“I had no aim,” is Sam’s simple response to being asked why she posted her tweet.

Sam explains that she wants me to pay her so she can “feed [her] team”, who she says are called the Halal Gang. After explaining that I cannot ethically pay for her interview, she concedes to speak when I say that I will link to her twitter account (@skrrtskrtt).

Born a male, 18-year-old Sam tells me she “prefers female pronouns” and immediately gives me her full name, town of residence, and the name of the English university where she studies civil engineering. When I ask for a form of ID to prove her identity, she claims she left her wallet on campus. When I ask her to simply email from her university email address, she says – over Twitter’s direct messaging service – “unfortunately i cannot provide u with evidence at this very moment”. For this reason, I will refer to her by her first name only. Her quotes are here copied verbatim from the messages she sent me online.

“I chose that mans image because he seemed like an easy target. I was quite intrigued by the huge number of retweets because i got the attention i never got at home. And yes i did him a favour by getting him clout. He's ugly so i guess I got him some girls. People who also made fake missing people are G's and i salute them.”

Why did you do it, I ask? The reply is one word. “Entertainment”.

***

Abdulfatah was casually scrolling through Twitter when he realised his profile picture had been stolen. “Honestly, it was horrific,” he tells me – again over Twitter’s messaging service – “I hope nobody has to go through what I did. Just imagine scrolling through Twitter only to find that some random person used your photo to claim you’ve gone missing in a bombing.”

When Abdulfatah decided to confront his troll on Twitter, his tweet got 63,000 retweets and 98,000 likes. “i'm from Cairo and i don't have Chemo... who tf are you? how do you know me???” he wrote – and his response went on to be featured in articles by The Sun, Yahoo!, Mashable, and AOL.com. The tweet is part of a larger story that has spread over the last few days – of “sick Twitters trolls” targeting innocent people by pretending they are missing. 

My Twitter chat with Abdulfatah spans a few hours, and he hammers home how “vile and disgusting” he finds the act of spreading fake victims on social media. “I hope people come to their senses soon and stop this type of behaviour. It’s not funny at all.” Half an hour after we exchange goodbyes, he messages me to explain that there is something else he wants to say.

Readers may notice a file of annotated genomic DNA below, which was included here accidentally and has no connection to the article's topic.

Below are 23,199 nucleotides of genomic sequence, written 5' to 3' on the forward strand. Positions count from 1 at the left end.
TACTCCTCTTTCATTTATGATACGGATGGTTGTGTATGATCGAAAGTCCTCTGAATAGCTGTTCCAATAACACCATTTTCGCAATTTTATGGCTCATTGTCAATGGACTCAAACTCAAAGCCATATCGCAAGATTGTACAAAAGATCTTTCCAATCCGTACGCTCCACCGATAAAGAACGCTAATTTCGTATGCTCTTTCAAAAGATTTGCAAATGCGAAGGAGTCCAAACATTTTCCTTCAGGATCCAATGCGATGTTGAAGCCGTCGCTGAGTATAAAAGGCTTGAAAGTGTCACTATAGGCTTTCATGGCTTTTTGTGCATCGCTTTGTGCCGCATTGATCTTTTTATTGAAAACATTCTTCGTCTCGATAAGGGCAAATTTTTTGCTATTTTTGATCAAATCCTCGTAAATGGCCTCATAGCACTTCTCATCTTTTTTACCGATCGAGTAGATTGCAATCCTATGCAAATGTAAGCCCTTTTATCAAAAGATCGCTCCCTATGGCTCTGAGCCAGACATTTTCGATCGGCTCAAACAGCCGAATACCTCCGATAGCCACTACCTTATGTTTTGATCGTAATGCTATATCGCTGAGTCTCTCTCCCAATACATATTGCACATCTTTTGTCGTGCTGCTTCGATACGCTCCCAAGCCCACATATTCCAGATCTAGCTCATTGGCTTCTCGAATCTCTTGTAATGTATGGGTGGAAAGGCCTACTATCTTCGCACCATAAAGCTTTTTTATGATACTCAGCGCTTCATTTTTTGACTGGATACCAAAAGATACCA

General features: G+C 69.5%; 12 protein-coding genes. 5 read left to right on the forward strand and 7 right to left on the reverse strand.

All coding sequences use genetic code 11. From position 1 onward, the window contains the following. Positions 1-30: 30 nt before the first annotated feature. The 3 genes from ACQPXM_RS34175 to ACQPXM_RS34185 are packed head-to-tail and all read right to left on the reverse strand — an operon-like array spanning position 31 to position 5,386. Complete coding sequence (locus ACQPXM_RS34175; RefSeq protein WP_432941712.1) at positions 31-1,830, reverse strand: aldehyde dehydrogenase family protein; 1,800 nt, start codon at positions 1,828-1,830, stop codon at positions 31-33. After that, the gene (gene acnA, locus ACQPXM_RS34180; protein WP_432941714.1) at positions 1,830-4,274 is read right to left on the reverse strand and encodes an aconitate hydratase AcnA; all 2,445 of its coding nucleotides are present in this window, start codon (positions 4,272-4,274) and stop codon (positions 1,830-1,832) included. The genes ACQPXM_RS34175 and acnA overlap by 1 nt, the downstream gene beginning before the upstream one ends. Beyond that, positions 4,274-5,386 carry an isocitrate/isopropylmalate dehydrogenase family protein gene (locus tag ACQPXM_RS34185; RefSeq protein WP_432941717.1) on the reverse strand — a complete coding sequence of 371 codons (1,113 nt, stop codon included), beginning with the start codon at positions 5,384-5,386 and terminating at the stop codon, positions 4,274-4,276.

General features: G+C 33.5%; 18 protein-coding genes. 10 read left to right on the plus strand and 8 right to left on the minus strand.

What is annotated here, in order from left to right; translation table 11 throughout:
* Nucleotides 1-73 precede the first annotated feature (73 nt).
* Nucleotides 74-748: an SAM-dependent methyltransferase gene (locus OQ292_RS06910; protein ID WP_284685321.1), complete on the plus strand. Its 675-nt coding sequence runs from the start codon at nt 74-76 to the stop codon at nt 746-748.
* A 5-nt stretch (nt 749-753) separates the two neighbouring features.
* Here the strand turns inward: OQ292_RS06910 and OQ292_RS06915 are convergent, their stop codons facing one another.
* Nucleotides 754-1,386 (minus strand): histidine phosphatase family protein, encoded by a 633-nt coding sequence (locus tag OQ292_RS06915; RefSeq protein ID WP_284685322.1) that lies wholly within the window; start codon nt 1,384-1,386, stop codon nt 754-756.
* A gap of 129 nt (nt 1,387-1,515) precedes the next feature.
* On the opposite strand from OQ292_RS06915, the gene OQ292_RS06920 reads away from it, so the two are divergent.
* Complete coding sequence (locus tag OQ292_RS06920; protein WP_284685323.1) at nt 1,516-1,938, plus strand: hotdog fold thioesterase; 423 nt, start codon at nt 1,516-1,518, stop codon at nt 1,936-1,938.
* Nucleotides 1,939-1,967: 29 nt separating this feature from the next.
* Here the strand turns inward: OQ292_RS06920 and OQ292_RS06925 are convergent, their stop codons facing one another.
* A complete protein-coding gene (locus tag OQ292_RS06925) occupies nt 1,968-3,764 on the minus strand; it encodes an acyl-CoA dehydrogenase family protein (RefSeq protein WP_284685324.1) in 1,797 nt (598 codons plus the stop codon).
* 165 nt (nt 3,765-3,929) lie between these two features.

“I totally forgot to mention this,” he begins. “I couldn't have done this without this groupchat I'm in called ‘Halal Gang’.”

***

In their 2017 book, The Ambivalent Internet: Mischief, Oddity, and Antagonism Online, authors Whitney Phillips and Ryan M Milner dedicate an entire chapter to “Identity Play” on the internet.

“Online and off, identity is a series of masks,” they write. “Whether online deceptions are harmless or targeted or somewhere in between, determining why anonymous or pseudonymous actors do the things they do can be very difficult.”

So why do people use the internet to deceive? The authors’ argue it is simple: “because they’re able to: because the contours of the space allow it.”

Creating a person online is incredibly simple. Believing that someone online is who they say they are is even easier. Many newspapers now create entire stories based around a single tweet – taking what is said and who said it as fact, and covering their backs with a few “appears to have” and “allegedly”s. By taking viral tweets at face value and crafting stories around them, media companies consistently break one of the internet’s oldest rules. Do not feed the trolls. 

***

Abdulfatah sent me a copy of his provisional driver’s license to prove to me that he is who he claims. After his announcement about the Halal Gang, I became suspicious that both the victim, Abdulfatah, and the perpetrator, Sam, were in fact working together to go viral. Why else would they both independently reference the same group? Instead of a random troll picking on a random person, was this the case of two friends working together to achieve social media fame?